President Kersti Kaljulaid promulgated the government’s tax package as well as the 2017 state budget on Friday. Kaljulaid criticized the tactics applied by interest groups and the opposition to derail the bills.
Kaljulaid said that not signing the tax package into law she would have interfered with fiscal policy to an extent for which her position did not give her a mandate, adding though that she was doing so despite the circumstances under which the bills were passed.
The president criticized the coalition parties, saying that she regarded it her duty to point out the issues that had come with the introduction of the government’s changes. Finance Minister Sven Sester (IRL) had submitted changes to the previous government’s tax bill that were substantial, and in fact a completely new proposal.
This proposal had not been made and discussed as a bill.
Kaljulaid’s criticism referred to complaints on the part of the opposition Reform Party that the changed bill did not meet the requirement of granting those affected by the changes at least six months’ notice. Chancellor of Justice Ülle Madise had agreed with the assessment, saying that only very grave reasons would allow changing the bill to the extent that was proposed.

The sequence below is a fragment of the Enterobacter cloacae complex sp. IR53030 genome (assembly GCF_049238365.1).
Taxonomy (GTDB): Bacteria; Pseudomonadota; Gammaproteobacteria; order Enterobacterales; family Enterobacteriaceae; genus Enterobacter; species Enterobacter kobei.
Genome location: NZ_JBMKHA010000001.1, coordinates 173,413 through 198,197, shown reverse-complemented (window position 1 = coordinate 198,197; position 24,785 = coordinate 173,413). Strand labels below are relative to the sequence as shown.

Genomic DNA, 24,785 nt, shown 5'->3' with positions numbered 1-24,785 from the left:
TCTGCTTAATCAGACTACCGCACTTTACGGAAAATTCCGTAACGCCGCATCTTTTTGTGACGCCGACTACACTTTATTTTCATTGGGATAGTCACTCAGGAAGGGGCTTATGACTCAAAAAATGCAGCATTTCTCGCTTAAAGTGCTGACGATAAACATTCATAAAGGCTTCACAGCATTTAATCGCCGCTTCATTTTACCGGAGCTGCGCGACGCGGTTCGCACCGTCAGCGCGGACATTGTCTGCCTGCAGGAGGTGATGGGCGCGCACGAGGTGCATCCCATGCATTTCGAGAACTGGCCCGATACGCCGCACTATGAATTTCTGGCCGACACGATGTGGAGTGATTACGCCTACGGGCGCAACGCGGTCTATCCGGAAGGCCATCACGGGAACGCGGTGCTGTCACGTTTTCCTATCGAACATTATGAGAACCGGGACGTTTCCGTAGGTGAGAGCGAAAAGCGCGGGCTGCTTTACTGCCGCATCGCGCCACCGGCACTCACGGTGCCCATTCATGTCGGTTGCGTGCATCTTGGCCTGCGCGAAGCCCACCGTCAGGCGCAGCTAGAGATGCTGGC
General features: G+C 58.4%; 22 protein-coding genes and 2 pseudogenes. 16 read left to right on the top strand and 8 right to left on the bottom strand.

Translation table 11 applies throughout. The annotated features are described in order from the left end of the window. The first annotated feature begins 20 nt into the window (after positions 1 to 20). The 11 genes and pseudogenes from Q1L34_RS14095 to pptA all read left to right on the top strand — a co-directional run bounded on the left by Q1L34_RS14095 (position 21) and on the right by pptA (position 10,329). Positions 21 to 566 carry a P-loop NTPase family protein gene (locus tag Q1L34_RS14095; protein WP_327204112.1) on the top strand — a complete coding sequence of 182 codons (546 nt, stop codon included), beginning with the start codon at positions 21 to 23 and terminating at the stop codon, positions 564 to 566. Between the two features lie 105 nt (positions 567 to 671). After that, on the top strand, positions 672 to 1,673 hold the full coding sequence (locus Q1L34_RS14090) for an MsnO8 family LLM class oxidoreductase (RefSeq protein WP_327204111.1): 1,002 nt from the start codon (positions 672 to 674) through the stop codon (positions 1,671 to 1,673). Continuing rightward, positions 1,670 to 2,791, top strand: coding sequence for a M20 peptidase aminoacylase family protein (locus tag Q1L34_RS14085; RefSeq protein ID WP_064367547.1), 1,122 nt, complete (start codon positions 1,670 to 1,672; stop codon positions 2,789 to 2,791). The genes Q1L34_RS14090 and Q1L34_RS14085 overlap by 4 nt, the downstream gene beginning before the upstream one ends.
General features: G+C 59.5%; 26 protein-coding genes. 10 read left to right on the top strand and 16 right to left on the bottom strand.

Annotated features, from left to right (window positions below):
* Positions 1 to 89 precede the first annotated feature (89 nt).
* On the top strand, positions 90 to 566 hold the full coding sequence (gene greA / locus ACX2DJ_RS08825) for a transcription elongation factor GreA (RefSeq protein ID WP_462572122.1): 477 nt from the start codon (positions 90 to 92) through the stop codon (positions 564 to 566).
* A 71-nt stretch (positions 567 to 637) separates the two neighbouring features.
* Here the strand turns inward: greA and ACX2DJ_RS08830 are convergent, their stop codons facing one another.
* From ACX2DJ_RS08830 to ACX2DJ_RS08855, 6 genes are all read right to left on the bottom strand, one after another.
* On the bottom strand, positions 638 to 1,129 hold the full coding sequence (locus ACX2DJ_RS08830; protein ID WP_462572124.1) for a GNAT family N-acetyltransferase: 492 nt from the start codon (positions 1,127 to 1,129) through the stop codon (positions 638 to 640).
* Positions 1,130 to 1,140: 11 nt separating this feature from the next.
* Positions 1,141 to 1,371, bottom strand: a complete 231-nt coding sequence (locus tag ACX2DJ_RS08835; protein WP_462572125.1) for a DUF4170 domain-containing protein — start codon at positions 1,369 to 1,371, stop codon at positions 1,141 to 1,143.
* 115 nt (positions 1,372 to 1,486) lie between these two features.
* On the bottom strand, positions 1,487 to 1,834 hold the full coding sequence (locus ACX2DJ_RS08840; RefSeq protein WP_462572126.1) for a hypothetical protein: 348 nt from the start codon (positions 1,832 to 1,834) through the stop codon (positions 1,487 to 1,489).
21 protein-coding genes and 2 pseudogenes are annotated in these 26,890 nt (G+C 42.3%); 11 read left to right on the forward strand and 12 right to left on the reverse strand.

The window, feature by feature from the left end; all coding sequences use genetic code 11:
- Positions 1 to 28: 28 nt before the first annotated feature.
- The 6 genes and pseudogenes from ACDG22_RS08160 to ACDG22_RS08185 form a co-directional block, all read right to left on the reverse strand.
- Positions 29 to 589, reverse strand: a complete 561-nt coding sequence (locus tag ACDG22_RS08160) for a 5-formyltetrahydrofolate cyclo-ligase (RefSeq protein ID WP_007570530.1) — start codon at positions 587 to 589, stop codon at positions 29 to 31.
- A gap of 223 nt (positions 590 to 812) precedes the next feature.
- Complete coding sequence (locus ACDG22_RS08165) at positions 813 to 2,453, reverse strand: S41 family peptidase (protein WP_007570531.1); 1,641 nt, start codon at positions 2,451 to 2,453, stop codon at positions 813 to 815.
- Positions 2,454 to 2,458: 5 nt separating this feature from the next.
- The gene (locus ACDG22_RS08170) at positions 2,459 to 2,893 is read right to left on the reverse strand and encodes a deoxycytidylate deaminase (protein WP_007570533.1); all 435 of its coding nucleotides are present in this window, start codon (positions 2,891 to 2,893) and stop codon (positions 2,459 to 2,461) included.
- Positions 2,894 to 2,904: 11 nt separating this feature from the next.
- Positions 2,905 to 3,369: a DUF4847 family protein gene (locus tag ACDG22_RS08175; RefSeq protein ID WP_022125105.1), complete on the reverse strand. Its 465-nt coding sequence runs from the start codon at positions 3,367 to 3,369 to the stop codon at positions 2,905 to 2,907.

In her statement on Friday the president opined that the changes to the law now introduced should be analyzed for their constitutionality, but also said that it was not within the tasks of the president to question individual paragraphs of a new law.
Had she not promulgated the tax package, she would have had to do the same with next year’s budget bill, Kaljulaid stated.
Kaljulaid added that she and the Chancellor of Justice agreed that the president promulgating a new law and the chancellor then analyzing it made sense, as the latter had the means to actually question parts of a law.
Editor: Editor: Dario Cavegn